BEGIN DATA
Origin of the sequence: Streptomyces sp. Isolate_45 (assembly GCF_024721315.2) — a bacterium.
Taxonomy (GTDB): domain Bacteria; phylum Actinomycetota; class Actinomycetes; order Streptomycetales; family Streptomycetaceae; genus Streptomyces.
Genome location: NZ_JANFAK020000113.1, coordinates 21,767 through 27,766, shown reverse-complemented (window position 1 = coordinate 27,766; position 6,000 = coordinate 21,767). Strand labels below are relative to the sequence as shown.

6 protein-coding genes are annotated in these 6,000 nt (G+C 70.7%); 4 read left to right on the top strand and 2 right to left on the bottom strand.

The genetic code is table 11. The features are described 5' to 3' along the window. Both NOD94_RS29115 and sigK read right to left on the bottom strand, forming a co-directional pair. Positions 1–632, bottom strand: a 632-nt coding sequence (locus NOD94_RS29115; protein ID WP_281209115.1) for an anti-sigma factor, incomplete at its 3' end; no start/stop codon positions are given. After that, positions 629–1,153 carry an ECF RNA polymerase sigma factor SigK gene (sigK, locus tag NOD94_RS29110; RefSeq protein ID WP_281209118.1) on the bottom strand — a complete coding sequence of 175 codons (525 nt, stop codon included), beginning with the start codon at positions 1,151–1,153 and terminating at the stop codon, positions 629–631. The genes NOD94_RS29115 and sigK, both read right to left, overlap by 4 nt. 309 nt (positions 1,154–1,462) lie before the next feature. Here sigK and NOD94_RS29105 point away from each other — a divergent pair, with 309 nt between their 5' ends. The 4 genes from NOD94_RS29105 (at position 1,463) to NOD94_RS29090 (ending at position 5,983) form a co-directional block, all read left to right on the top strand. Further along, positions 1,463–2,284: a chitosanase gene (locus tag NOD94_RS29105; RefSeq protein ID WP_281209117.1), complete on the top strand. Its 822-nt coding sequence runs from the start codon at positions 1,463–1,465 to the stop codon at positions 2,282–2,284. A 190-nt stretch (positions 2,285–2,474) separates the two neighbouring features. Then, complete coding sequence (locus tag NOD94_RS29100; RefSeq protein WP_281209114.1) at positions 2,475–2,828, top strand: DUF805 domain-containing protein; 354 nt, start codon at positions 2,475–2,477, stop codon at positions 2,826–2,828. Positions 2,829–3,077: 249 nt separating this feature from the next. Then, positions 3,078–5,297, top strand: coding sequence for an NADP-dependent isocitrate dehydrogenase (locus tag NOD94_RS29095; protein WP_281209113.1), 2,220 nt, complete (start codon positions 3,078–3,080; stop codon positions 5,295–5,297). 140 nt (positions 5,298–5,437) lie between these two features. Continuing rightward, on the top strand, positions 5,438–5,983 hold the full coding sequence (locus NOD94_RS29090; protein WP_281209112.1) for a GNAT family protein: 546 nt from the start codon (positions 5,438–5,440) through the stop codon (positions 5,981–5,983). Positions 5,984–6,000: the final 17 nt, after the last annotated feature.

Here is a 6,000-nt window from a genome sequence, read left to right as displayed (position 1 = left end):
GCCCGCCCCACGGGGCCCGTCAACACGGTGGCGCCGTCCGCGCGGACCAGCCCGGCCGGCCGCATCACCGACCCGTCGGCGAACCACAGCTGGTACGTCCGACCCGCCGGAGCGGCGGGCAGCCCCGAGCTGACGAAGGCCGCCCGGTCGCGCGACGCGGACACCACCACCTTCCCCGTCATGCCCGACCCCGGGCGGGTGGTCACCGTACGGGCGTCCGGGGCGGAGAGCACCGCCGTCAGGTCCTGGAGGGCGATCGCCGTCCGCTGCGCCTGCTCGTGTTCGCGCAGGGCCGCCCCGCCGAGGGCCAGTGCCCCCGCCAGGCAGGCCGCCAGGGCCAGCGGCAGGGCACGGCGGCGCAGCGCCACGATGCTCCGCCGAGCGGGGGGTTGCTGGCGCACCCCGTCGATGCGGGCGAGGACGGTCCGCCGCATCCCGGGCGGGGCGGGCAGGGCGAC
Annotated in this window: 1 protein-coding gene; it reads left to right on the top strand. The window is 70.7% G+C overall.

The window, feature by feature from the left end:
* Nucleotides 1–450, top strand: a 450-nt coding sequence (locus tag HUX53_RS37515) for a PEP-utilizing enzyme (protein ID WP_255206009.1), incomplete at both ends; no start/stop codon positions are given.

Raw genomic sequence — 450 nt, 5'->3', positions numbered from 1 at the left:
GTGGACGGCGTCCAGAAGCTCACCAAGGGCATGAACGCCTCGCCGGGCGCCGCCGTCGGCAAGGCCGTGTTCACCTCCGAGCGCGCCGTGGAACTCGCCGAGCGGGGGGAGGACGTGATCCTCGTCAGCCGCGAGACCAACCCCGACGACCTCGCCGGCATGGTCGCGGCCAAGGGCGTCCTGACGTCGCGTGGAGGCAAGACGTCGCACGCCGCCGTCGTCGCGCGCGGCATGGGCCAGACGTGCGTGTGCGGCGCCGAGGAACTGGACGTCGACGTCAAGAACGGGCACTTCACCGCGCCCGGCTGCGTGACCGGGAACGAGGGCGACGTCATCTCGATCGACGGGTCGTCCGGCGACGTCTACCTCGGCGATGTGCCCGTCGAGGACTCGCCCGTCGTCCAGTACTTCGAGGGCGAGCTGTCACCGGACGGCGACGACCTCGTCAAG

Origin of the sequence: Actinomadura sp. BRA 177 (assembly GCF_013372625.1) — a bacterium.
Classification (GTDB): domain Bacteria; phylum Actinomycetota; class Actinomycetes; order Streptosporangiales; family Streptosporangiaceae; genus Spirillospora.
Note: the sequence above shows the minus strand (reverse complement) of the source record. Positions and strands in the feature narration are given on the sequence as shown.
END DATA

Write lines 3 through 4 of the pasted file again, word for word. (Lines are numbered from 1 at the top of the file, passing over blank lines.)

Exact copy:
Genome location: NZ_JANFAK020000113.1, coordinates 21,767 through 27,766, shown reverse-complemented (window position 1 = coordinate 27,766; position 6,000 = coordinate 21,767). Strand labels below are relative to the sequence as shown.

6 protein-coding genes are annotated in these 6,000 nt (G+C 70.7%); 4 read left to right on the top strand and 2 right to left on the bottom strand.